Salone News

President Kabbah’s Mistakes and Miscalculations

18 January 2007 at 00:36 | 1698 views

Commentary

By Yankuba Kai-Samba, Brussels, Belgium.

President Kabbah’s judgements on security and peace were shown to be flawed and costly to innocent lives. His recent welcoming of the ECOWAS initiative to base its logistic depot in Freetown should not be left to his decision alone. His overt support and obsession to get Solomon Berewa to succeed him as president has made him an instrument of division in our country and he should go now.

In October 2006 The Economic Commission of West African States (ECOWAS) agreed to support a sub-regional peace keeping force with its logistic depot situated in Hastings,Freetown. At first glance, this seems a good move, when perceived from the past conflicts, the potential for more and the inability of domestic authorities to stop it. The president of Sierra Leone, Ahmed Tejan Kabba, has welcomed the ECOWAS initiative. But the country needs to know how such fundamental military commitments will impact on long-term peace and security, if the project comes to fruition and is fully implemented.

Meanwhile, the Speaker of Sierra Leone parliament, Mr Edmond Cowan, has made a cautionary remark against the deployment of foreign military bases in Sierra Leone without parliamentary approval. It can be deduced, therefore, that any commitment entered into by president Kabbah, without the necessary parliamentary approval will have no constitutional validity. Moreover, I believe that the security of a sovereign nation should not be delegated or compromised with foreign forces, unless such a project is able to recognise that there are viable competing internal political dynamics at play, hence an extensive debate and consultation on this initiative is required. Changes in the political dynamics can happen and when they do, they bring with them new challenges. Thus any strategic issue which involves military activities, must, therefore, solicit wider concerns to include other political parties, the sovereign army and civil society groups.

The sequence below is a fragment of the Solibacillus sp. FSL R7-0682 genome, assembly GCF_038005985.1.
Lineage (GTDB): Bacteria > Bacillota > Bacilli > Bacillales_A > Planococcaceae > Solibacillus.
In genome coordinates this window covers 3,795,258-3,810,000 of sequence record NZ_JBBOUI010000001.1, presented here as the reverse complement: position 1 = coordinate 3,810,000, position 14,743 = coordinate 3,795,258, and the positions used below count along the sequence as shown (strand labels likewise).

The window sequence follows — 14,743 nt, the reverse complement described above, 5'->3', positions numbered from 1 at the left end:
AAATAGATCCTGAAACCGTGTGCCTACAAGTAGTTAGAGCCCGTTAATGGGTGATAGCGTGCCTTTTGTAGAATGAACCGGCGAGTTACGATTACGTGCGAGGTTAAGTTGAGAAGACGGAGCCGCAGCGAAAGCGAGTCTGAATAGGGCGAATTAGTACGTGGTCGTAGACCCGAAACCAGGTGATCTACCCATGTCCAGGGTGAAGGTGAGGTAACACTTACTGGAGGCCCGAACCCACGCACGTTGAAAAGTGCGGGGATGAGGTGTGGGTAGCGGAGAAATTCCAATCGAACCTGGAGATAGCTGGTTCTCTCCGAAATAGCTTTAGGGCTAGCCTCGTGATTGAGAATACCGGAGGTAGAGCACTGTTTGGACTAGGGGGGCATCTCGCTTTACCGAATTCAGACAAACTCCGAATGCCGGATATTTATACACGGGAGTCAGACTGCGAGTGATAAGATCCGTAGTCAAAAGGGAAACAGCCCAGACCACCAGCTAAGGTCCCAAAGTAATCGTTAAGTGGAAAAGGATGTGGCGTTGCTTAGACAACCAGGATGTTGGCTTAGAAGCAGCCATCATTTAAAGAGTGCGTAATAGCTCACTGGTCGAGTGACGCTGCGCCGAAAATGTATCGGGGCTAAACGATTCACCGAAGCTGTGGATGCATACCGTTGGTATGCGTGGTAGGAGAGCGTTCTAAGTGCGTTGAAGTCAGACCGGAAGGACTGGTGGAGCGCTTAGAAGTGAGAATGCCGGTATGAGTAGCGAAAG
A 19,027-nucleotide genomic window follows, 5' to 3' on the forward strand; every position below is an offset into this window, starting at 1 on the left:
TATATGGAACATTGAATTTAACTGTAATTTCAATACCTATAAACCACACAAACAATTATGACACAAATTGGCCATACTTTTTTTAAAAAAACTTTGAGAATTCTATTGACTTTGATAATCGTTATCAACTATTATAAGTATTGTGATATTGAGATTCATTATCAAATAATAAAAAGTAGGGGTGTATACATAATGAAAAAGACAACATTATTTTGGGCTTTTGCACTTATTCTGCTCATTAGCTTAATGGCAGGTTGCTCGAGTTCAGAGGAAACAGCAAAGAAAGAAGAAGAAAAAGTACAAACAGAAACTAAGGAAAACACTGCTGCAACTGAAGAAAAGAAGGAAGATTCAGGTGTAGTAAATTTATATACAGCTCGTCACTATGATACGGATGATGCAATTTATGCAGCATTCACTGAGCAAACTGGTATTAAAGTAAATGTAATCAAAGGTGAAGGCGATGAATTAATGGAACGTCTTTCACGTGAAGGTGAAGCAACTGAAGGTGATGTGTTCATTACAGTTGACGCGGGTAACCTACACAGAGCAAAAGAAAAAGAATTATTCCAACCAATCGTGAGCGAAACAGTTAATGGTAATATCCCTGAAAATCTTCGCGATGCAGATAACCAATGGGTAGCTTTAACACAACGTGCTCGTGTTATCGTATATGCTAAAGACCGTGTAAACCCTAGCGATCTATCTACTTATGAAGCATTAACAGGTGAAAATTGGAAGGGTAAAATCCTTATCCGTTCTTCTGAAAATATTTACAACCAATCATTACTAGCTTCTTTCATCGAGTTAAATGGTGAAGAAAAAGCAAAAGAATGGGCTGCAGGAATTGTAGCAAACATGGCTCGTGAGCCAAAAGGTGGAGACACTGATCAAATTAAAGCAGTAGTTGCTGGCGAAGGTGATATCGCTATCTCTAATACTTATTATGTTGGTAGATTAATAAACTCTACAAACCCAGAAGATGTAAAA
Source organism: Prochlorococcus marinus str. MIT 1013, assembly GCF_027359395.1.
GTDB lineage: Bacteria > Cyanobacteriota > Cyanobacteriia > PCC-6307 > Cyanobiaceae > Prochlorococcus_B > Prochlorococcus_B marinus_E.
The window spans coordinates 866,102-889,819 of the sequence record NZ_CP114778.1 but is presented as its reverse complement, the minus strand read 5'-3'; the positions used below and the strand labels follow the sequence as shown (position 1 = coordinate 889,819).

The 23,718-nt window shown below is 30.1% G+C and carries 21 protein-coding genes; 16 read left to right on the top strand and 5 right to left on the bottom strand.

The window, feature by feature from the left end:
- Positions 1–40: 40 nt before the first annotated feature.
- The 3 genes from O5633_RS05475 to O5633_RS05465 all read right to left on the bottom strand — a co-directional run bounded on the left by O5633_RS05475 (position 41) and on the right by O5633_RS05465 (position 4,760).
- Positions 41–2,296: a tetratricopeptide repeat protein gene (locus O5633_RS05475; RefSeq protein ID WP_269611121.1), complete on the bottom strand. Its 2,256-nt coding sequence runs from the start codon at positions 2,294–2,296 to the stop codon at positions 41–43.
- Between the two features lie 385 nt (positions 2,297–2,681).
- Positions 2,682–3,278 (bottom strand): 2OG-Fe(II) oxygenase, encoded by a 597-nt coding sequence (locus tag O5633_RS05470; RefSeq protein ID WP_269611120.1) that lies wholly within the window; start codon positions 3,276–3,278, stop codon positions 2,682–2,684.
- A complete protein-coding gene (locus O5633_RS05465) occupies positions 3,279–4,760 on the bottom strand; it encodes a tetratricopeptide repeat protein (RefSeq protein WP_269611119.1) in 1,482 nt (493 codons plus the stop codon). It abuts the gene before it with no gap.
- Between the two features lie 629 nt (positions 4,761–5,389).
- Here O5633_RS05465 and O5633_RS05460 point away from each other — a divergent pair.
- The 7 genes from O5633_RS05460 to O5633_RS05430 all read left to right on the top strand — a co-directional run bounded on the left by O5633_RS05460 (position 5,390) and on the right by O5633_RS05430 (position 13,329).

A debate in parliament and in the country should evaluate the ECOWAS initiative and not leave it to the judgment of president Kabbah, because in the past, his judgements on security matters were, to my mind, very poor. President Kabbah, as commander in chief of the armed forces was told in 1997 that a coup was planned and imminent, but did nothing, only for him to escape in a helicopter to Guinea when it happened. I was in Freetown as a Just Cam (JC) when the coup took place and was deeply affected by that experience. I was even shocked when amid the incessant gun fire in Freetown, I heard president Kabbah tell the people of Sierra Leone in his first interview with the BBC, from his hiding place in Conakry that, he knew of the planned coup three days in advance.

It cannot be stressed any further that this was a palpable negligence and a grotesque incompetence that casts serious doubt over president Kabbah’s leadership ability to make quick judgements and take effective, appropriate actions to avert serious crises. Two questions flow from this apparent incompetence. Firstly, why did President Kabbah fail to alert the unsuspecting public of the planned coup when he knew about it, so that people could have prepared some means of safeguarding themselves? And furthermore, why as head of the army did he also fail to act to preempt the coup he admitted to have knowledge of?

Strategic errors and vindictiveness
At the height of the RUF offensive President Kabbah was unable to trust even his own advisers. His judgement was imprisoned by his lack of prior political experience - he never made a political statement or was never quoted until he was recruited by the NPRC Strasser regime to help with constitutional issues. He was trapped by indecisions over viable policy options to end the war. He projected himself as a reconciler but miscalculated the strength of the Revolutionary United Front (RUF) who remained impervious to negotiation and were determined to oust him from power.

The president accommodated the RUF through his policy of reconciliation, which he demonstrated by doses of appeasements, notably, the blanket amnesty he granted them. But his decision to drop the Executive Outcome mercenary group at a critical time when their superior weaponry seriously depleted the fighting and logistical capability of the RUF was a costly blunder because it helped the rebels replenished their arsenals and to regroup.